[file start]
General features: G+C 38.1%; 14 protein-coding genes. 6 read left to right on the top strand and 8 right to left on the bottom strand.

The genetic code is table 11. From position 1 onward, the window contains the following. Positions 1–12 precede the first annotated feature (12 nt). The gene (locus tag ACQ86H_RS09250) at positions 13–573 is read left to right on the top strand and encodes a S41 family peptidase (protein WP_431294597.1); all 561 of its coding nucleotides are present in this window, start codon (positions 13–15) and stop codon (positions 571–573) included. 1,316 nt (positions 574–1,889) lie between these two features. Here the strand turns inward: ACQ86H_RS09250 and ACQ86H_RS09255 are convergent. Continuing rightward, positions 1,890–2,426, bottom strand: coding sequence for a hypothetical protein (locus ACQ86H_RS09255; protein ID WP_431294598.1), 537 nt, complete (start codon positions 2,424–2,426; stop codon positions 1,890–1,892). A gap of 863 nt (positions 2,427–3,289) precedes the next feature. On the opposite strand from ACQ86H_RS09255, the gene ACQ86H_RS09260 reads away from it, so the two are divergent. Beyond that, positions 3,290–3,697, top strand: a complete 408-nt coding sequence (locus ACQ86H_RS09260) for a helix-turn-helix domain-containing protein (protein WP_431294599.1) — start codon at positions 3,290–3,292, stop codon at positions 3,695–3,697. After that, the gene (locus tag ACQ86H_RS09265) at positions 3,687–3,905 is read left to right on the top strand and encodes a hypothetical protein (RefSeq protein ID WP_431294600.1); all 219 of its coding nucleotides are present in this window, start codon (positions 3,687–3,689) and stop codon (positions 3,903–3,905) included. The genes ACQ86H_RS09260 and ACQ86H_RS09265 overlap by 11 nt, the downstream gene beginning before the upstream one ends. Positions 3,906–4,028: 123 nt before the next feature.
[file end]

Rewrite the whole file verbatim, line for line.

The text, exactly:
General features: G+C 38.1%; 14 protein-coding genes. 6 read left to right on the top strand and 8 right to left on the bottom strand.

The genetic code is table 11. From position 1 onward, the window contains the following. Positions 1–12 precede the first annotated feature (12 nt). The gene (locus tag ACQ86H_RS09250) at positions 13–573 is read left to right on the top strand and encodes a S41 family peptidase (protein WP_431294597.1); all 561 of its coding nucleotides are present in this window, start codon (positions 13–15) and stop codon (positions 571–573) included. 1,316 nt (positions 574–1,889) lie between these two features. Here the strand turns inward: ACQ86H_RS09250 and ACQ86H_RS09255 are convergent. Continuing rightward, positions 1,890–2,426, bottom strand: coding sequence for a hypothetical protein (locus ACQ86H_RS09255; protein ID WP_431294598.1), 537 nt, complete (start codon positions 2,424–2,426; stop codon positions 1,890–1,892). A gap of 863 nt (positions 2,427–3,289) precedes the next feature. On the opposite strand from ACQ86H_RS09255, the gene ACQ86H_RS09260 reads away from it, so the two are divergent. Beyond that, positions 3,290–3,697, top strand: a complete 408-nt coding sequence (locus ACQ86H_RS09260) for a helix-turn-helix domain-containing protein (protein WP_431294599.1) — start codon at positions 3,290–3,292, stop codon at positions 3,695–3,697. After that, the gene (locus tag ACQ86H_RS09265) at positions 3,687–3,905 is read left to right on the top strand and encodes a hypothetical protein (RefSeq protein ID WP_431294600.1); all 219 of its coding nucleotides are present in this window, start codon (positions 3,687–3,689) and stop codon (positions 3,903–3,905) included. The genes ACQ86H_RS09260 and ACQ86H_RS09265 overlap by 11 nt, the downstream gene beginning before the upstream one ends. Positions 3,906–4,028: 123 nt before the next feature.